bright red huckleberry bushes on cottonwood pass (looking west toward taylor reservoir)

dreamy sunset colors

red aspen leaves against bluebird skies



But before I could even think about the fall shoot, I had to research, test, make, and photograph recipes with my foraged chanterelles and porcini from last weekend. Oh, and I had to clean them – a time-consuming process with the chanties when you have several pounds. From the moment I cut the mushrooms off the ground, the clock starts ticking. I store them in brown paper bags in the refrigerator and they last about a week. Brown paper bags populated all of the non-freeze zones of my refrigerator while I shifted everything else around them. The rest will be sautéed in butter and frozen for winter. Any chanterelles that are too far gone to eat get chucked into a separate bag. Those will soak in a combination of water, molasses, and salt for a day or two before pouring the “spore” water out in suitable chanterelle environments.

Generally, I don’t pick the porcini that have been wormed out (the stipe or cap will feel particularly squishy), but sometimes you can pick a firm porcini and the few worms present will make Swiss cheese of the inside while you hike around, drive home, and pop it in the refrigerator. That’s why I try to dress the porcini (cut out any worms) in the field if I have the time. Porcini that are too wormed out (those itty bitty worms, they have voracious appetites) get staked under an appropriate spruce where some spores might take hold in the future.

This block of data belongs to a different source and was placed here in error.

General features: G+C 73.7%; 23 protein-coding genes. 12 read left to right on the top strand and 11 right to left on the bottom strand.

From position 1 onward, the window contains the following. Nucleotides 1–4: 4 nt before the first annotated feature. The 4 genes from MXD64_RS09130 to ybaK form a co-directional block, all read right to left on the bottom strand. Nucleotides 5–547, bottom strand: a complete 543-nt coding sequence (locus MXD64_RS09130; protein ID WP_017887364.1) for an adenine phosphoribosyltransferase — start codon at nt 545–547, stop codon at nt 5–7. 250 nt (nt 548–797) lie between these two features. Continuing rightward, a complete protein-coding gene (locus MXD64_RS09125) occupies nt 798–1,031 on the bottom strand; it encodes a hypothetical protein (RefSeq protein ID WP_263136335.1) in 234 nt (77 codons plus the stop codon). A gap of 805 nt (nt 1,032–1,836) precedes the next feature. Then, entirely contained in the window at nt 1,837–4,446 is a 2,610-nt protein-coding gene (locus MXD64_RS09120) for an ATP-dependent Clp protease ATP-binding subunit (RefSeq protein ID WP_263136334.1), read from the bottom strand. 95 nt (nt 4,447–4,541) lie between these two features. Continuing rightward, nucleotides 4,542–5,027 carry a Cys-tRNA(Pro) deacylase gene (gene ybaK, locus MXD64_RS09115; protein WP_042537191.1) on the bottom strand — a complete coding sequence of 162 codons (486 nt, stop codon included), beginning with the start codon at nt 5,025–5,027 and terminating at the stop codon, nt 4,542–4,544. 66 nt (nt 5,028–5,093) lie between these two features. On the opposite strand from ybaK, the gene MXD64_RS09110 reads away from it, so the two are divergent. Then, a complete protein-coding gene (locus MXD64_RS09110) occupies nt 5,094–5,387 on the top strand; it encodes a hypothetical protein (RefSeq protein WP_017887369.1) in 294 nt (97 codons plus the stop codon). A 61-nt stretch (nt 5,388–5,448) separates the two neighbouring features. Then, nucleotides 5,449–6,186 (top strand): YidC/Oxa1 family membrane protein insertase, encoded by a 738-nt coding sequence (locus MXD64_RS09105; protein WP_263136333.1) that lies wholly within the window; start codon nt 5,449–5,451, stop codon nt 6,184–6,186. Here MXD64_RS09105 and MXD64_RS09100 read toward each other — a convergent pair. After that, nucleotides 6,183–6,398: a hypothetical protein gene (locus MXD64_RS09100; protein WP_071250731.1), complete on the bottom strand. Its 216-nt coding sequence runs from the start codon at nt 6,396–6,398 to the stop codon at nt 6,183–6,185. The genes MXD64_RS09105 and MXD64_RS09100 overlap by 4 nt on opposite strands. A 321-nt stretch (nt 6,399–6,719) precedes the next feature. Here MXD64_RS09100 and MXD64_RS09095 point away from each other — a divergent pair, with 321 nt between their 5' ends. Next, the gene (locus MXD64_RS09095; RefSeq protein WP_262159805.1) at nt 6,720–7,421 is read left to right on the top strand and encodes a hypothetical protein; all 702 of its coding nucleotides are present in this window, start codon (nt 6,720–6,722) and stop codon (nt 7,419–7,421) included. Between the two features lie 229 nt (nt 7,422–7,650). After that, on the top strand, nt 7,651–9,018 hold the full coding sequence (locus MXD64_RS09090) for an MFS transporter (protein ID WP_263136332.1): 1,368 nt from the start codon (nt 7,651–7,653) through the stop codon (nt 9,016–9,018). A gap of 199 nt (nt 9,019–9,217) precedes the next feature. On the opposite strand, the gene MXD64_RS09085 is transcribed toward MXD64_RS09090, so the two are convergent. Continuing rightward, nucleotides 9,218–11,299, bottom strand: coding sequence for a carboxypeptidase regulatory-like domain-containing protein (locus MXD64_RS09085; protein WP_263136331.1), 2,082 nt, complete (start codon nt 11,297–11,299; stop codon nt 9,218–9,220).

always delightful to peer into the huckleberry leaves and find a chanterelle or two

porcini like the huckleberry plants, too



The first recipe I wanted to shoot involved both kinds of mushrooms, mostly because I wanted to take care of the porcini before the worms ate anymore of them (or any more worms escaped onto the refrigerator shelf). The reality of foraging porcini is that you will deal with worms. I’ve rarely encountered chanterelles that were wormed out, but it has happened on rare occasion. Even if your porcini have some worms, you can usually cut that section out and salvage the rest. So let’s make some wild mushroom pizza! And as always, you can substitute any combination of edible mushrooms.

chanterelles, porcini, pizza dough, parmesan, fontina, butter, flake sea salt, sea salt, thyme, garlic

melt the butter and mince the garlic

mix the garlic into the butter



**Jump for more butter**